The Council will set a quota to allocate the percentage of properties for each band. This quota will be set at the beginning of every financial year for the following year and, if appropriate, following an amendment to the Allocation Scheme.
The quota will be reviewed on a regular basis to ensure that best use of the housing stock is maintained. This review will be undertaken by the Homechoice and Strategy Manager. Any recommendation to change the quota must be approved by the Head of Housing and Community Services and the Chairman or in their absence the Vice Chairman of the Community, Housing and Environment Committee.
Properties which have been adapted to suit those with specific needs, such as those with flush floor showers, disabled access or stair lift etc will be advertised to the Medical and Health Assistance Band (Band M) first.
Properties that are subject to age restrictions (e.g. sheltered housing) or specific planning conditions such as Local Needs Housing will be advertised to all bands.
The intention of the Council and its Housing Partners is that all vacancies are advertised and let through Kent Homechoice. However, there are occasions when it is not practical to do so. For example, when the Council is ending its Main Housing Duty and Relief Duty, as reflected in the Homelessness Reduction Act. Alternatively, some properties may not attract any bids and to minimise the number of empty properties in the borough the Council will match an applicant to a suitable property without the applicant necessarily bidding on the vacancy.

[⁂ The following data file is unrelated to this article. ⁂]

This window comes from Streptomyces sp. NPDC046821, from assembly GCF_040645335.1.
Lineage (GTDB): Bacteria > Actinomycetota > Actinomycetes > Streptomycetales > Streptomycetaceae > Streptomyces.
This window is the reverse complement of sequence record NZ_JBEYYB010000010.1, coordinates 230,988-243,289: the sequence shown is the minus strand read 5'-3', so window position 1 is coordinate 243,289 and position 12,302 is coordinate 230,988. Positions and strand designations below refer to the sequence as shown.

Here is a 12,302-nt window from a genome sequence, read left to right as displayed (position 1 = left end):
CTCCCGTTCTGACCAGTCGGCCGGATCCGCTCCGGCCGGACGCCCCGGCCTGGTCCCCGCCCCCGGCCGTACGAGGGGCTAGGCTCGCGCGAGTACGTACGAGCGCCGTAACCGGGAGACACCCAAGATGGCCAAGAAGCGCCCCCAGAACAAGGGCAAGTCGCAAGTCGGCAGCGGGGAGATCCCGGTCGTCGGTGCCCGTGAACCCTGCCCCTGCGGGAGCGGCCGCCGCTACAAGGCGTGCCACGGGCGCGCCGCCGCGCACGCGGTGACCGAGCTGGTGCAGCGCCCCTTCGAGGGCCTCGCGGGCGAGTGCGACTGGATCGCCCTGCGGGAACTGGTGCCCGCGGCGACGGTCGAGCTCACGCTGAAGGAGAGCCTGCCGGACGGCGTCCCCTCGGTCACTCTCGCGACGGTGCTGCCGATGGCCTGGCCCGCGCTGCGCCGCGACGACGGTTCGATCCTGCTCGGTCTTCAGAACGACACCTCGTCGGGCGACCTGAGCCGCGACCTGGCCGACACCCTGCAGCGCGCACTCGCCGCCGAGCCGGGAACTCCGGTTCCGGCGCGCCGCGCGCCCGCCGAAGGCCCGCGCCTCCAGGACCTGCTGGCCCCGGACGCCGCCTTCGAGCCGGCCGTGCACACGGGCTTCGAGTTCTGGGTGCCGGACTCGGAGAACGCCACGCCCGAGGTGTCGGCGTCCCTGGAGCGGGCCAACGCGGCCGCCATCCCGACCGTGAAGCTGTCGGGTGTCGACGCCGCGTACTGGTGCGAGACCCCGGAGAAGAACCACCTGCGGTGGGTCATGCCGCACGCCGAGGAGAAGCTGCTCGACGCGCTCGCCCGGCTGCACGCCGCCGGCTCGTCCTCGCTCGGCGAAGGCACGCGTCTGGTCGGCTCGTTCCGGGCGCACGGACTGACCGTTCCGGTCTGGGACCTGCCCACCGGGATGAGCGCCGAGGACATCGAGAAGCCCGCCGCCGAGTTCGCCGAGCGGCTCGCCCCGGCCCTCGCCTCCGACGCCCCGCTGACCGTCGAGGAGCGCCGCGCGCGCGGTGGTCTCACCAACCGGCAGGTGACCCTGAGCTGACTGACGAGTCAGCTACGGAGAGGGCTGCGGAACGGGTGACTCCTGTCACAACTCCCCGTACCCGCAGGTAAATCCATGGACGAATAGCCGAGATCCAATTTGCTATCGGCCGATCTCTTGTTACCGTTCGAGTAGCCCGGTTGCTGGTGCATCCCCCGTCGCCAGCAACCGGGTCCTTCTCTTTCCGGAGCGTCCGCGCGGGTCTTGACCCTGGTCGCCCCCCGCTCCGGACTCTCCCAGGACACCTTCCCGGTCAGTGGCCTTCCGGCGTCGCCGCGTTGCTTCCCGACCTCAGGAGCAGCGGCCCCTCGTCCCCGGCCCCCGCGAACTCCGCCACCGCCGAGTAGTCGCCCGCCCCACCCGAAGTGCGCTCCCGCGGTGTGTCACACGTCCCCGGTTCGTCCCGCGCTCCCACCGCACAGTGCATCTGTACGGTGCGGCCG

In the case where no bids have been received on a vacancy that was advertised to a specific Band, the advert will be extended and opened to all bands. In the event that no bids are received from any applicant the landlord can request a nomination from the Council which will constitute a direct allocation. These offers will be a suitable offer of accommodation and the usual penalties for refusal will apply.
A direct offer of accommodation can be a property that is either subsidised rent or private sector. The Council must make the best use of whatever stock is available in the Borough. This may result in an offer of accommodation in the private rented sector.
The Council may agree with a landlord that certain properties in specific locations are more difficult to let. With the prior agreement of both parties these properties may be advertised to all Bands in the first instance. In certain cases, the Council may negotiate a reciprocal letting arrangement with another local authority, where one authority provides a vacant property on the basis that the receiving authority will provide one of their vacancies to the other authority at a later time.
The Council will nominate applicants to a property in accordance with the Allocation Scheme. The Council acknowledges that some housing providers retain their own allocation policy. There may be circumstances where the Council’s nomination is declined by the housing provider. In those circumstances the applicant will be referred to the relevant housing provider by the Council to enable them to challenge the decision made by the housing provider, if the applicant wants to do so.